Retrospective pre— versus post–policy analysis of refill records from a computerized paid pharmacy claims database was done in this observational cohort study of unlinked, cross-sectional assessments. Claims originated from a large healthcare organization in Northern California, the Community Heath Network San Francisco (CHNSF), that provides healthcare and a prescription benefit program primarily to noninsured, indigent, or low-income residents of San Francisco County. Patients are eligible to participate in the program if they provide acceptable identification, declaration, and verification to an eligibility worker of the following: San Francisco residence, prior gross monthly income of under 500% of the federal poverty level, possession of financial resources within Medicaid guidelines for real and personal property, liquid assets less than 100% of the federal poverty level for outpatient and emergency services, and cooperation with pursuing other sources of reimbursement that could reasonably be expected to pay for the services provided. Cooperation includes provision of all required information on other coverage, pursuing third-party liability, and application for any programs for which the patient is potentially eligible. Enrollees may fill prescriptions without a required prescription copayment at the county hospital pharmacy or at other local retail community pharmacies that accept CHNSF coverage.

Study Population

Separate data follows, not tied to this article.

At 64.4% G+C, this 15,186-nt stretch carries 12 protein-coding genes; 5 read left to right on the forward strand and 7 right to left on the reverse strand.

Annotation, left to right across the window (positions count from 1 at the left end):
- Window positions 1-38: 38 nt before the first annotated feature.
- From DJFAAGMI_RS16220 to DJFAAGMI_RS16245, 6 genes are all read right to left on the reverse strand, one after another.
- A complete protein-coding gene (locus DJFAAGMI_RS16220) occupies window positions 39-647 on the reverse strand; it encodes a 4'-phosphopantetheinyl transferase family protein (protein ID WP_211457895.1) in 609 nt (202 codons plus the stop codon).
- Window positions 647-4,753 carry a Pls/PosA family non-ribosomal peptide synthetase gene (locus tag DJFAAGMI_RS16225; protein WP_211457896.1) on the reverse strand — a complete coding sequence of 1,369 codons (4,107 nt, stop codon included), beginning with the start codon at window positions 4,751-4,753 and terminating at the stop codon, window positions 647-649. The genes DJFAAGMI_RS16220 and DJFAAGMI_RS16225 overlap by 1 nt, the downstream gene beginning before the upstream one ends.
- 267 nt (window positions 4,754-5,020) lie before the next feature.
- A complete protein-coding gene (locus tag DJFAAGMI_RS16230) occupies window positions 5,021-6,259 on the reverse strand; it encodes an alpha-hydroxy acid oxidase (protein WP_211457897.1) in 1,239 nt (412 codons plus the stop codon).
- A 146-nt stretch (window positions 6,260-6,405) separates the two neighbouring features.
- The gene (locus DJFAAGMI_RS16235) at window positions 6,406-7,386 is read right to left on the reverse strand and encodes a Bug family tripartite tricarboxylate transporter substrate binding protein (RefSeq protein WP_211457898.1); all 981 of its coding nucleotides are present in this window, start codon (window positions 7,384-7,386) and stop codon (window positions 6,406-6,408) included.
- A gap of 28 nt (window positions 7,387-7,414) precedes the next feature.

Eligible subjects included all adult participants in CHNSF who had picked up a pravastatin prescription at eligible pharmacies at any time during the 14-month study period of July 1, 2001, through September 1, 2002. Continuous coverage by CHNSF was assumed because insurance status data could not be confirmed throughout the study period and because qualification for alternative prescription benefit programs would immediately nullify eligibility for CHNSF. Information on sex, race, housing status, mode of transportation, and health literacy was not available through enrollment. Exclusion criteria were refills of pravastatin paid either out-of-pocket or through a nonparticipating prescription benefit plan during the study period, history of fewer than 2 fills during the study period, same-day refills, and receipt of a quantity other than a 90- or 30-day supply of pravastatin. These criteria were selected to ensure repeated fills for each patient during the study period in order to compute an adherence score.

Data Collection

Pharmacy claims data were generated by interfacing the healthcare organization’s electronic medical record and prescription paid claims with the Pharmaceutical Care Network (PCN; now SXC Health Solutions), a pharmacy benefit manager. The 14-month study period comprised the 7 months before and the 7 months after the mandated 30-day refill program was implemented on February 1, 2002. A washout window of 30 days on both sides of the index date was used to filter data. Data provided by PCN included pharmacy site, medical record number, age, pravastatin drug strength, quantity dispensed, days supply provided, and dispensing date. Site, either county hospital outpatient pharmacy or contracted community retail pharmacy (eg, Walgreens, Rite Aid), and supply (30- or 90-day) were recoded as dichotomous variables, and all time components were converted to continuous variables. Time of first and last fills, absolute duration on pravastatin, and rate of fill were computed. The total number of pravastatin fills also was recorded. To conform to the Health Insurance Portability and Accountability Act, all personal identifiers were removed before data analysis.